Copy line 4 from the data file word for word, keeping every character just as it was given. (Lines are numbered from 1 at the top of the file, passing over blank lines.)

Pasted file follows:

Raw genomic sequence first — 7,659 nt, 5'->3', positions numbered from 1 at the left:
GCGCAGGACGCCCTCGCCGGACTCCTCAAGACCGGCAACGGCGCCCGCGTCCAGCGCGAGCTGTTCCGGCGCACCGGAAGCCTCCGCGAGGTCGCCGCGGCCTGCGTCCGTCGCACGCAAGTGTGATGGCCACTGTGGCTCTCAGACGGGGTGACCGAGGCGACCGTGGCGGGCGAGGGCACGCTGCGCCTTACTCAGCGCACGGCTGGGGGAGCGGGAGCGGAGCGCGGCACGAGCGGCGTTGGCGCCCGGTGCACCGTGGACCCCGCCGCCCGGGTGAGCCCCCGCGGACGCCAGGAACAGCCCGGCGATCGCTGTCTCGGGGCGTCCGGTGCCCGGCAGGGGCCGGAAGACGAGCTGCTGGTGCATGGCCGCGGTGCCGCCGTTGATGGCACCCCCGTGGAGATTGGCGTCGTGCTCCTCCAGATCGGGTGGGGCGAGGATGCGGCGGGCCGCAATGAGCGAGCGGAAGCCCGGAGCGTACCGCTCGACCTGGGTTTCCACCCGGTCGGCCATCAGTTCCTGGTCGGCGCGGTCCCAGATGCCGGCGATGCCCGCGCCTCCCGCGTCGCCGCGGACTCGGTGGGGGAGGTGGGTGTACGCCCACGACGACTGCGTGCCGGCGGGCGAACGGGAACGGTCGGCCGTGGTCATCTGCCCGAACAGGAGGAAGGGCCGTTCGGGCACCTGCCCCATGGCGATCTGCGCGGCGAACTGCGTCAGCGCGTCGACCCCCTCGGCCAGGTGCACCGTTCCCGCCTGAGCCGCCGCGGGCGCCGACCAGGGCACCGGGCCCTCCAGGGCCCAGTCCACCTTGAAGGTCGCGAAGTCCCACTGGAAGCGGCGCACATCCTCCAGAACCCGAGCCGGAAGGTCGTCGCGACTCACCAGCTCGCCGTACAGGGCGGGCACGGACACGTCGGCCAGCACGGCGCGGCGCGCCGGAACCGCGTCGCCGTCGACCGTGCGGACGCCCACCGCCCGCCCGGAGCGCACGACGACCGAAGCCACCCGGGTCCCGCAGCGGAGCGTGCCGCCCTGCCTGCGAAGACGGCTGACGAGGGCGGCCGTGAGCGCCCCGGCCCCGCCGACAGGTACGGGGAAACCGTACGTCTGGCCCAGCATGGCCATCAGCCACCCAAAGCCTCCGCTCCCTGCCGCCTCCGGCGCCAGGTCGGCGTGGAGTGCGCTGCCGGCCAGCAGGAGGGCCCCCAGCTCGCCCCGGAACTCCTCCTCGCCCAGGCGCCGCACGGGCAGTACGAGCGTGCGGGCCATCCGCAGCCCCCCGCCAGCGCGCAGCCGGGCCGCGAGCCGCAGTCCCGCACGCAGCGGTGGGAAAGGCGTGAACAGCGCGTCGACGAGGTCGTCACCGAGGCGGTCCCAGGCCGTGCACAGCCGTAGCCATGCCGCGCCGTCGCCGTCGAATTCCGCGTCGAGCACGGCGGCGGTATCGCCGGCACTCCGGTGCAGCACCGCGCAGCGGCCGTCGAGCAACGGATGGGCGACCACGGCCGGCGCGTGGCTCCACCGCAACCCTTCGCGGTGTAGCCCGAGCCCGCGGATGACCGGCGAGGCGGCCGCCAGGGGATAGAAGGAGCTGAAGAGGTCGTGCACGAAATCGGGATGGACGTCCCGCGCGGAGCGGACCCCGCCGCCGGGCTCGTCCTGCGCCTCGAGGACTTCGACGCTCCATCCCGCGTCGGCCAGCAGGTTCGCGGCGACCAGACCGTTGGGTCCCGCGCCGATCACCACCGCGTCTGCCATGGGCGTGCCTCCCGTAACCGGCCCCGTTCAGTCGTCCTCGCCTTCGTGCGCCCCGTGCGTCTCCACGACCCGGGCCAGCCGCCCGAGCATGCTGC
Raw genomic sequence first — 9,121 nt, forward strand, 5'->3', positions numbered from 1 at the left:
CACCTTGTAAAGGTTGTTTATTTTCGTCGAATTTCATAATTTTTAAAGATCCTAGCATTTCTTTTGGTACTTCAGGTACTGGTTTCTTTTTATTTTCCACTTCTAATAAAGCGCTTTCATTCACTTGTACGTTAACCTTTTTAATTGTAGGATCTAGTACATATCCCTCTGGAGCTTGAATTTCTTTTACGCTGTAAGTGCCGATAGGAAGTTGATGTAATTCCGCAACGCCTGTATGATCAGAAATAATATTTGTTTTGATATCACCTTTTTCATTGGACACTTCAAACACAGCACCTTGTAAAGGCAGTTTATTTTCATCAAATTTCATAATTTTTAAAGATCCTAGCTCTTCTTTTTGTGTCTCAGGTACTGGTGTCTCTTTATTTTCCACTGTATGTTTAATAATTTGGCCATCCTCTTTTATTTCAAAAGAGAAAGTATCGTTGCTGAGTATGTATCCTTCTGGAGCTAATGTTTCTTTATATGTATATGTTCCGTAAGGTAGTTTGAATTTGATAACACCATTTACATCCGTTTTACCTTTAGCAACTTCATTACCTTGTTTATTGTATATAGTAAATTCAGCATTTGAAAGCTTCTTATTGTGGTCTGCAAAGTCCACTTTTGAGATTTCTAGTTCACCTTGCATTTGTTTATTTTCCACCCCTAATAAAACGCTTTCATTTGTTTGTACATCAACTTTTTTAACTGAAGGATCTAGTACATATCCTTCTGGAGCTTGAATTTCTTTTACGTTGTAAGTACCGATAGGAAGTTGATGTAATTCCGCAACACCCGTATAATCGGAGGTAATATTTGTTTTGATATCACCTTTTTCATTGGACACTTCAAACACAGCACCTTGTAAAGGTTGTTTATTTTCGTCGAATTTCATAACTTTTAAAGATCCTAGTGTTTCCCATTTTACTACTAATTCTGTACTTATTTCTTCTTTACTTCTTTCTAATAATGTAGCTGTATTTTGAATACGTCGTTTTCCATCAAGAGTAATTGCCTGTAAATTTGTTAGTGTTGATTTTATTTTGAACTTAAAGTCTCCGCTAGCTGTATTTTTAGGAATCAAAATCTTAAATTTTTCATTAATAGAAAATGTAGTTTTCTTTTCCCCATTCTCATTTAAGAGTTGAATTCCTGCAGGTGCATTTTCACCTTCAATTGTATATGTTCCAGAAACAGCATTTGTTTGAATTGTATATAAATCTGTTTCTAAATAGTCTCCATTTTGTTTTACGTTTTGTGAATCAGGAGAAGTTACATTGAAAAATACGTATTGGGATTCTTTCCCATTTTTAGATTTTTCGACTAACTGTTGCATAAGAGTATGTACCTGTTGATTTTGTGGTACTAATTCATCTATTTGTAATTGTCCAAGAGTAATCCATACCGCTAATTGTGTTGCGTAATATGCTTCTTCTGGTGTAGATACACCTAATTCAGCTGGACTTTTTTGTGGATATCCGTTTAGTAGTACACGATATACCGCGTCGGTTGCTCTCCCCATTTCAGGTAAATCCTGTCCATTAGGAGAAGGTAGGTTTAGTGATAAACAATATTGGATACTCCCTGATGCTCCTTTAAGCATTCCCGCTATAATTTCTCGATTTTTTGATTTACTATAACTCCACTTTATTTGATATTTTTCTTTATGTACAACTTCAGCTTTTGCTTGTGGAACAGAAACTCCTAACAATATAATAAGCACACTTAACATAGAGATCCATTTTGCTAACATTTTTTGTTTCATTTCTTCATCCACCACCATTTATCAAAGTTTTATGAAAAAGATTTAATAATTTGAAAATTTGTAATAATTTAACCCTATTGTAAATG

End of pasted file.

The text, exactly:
CACCTTGTAAAGGTTGTTTATTTTCGTCGAATTTCATAATTTTTAAAGATCCTAGCATTTCTTTTGGTACTTCAGGTACTGGTTTCTTTTTATTTTCCACTTCTAATAAAGCGCTTTCATTCACTTGTACGTTAACCTTTTTAATTGTAGGATCTAGTACATATCCCTCTGGAGCTTGAATTTCTTTTACGCTGTAAGTGCCGATAGGAAGTTGATGTAATTCCGCAACGCCTGTATGATCAGAAATAATATTTGTTTTGATATCACCTTTTTCATTGGACACTTCAAACACAGCACCTTGTAAAGGCAGTTTATTTTCATCAAATTTCATAATTTTTAAAGATCCTAGCTCTTCTTTTTGTGTCTCAGGTACTGGTGTCTCTTTATTTTCCACTGTATGTTTAATAATTTGGCCATCCTCTTTTATTTCAAAAGAGAAAGTATCGTTGCTGAGTATGTATCCTTCTGGAGCTAATGTTTCTTTATATGTATATGTTCCGTAAGGTAGTTTGAATTTGATAACACCATTTACATCCGTTTTACCTTTAGCAACTTCATTACCTTGTTTATTGTATATAGTAAATTCAGCATTTGAAAGCTTCTTATTGTGGTCTGCAAAGTCCACTTTTGAGATTTCTAGTTCACCTTGCATTTGTTTATTTTCCACCCCTAATAAAACGCTTTCATTTGTTTGTACATCAACTTTTTTAACTGAAGGATCTAGTACATATCCTTCTGGAGCTTGAATTTCTTTTACGTTGTAAGTACCGATAGGAAGTTGATGTAATTCCGCAACACCCGTATAATCGGAGGTAATATTTGTTTTGATATCACCTTTTTCATTGGACACTTCAAACACAGCACCTTGTAAAGGTTGTTTATTTTCGTCGAATTTCATAACTTTTAAAGATCCTAGTGTTTCCCATTTTACTACTAATTCTGTACTTATTTCTTCTTTACTTCTTTCTAATAATGTAGCTGTATTTTGAATACGTCGTTTTCCATCAAGAGTAATTGCCTGTAAATTTGTTAGTGTTGATTTTATTTTGAACTTAAAGTCTCCGCTAGCTGTATTTTTAGGAATCAAAATCTTAAATTTTTCATTAATAGAAAATGTAGTTTTCTTTTCCCCATTCTCATTTAAGAGTTGAATTCCTGCAGGTGCATTTTCACCTTCAATTGTATATGTTCCAGAAACAGCATTTGTTTGAATTGTATATAAATCTGTTTCTAAATAGTCTCCATTTTGTTTTACGTTTTGTGAATCAGGAGAAGTTACATTGAAAAATACGTATTGGGATTCTTTCCCATTTTTAGATTTTTCGACTAACTGTTGCATAAGAGTATGTACCTGTTGATTTTGTGGTACTAATTCATCTATTTGTAATTGTCCAAGAGTAATCCATACCGCTAATTGTGTTGCGTAATATGCTTCTTCTGGTGTAGATACACCTAATTCAGCTGGACTTTTTTGTGGATATCCGTTTAGTAGTACACGATATACCGCGTCGGTTGCTCTCCCCATTTCAGGTAAATCCTGTCCATTAGGAGAAGGTAGGTTTAGTGATAAACAATATTGGATACTCCCTGATGCTCCTTTAAGCATTCCCGCTATAATTTCTCGATTTTTTGATTTACTATAACTCCACTTTATTTGATATTTTTCTTTATGTACAACTTCAGCTTTTGCTTGTGGAACAGAAACTCCTAACAATATAATAAGCACACTTAACATAGAGATCCATTTTGCTAACATTTTTTGTTTCATTTCTTCATCCACCACCATTTATCAAAGTTTTATGAAAAAGATTTAATAATTTGAAAATTTGTAATAATTTAACCCTATTGTAAATG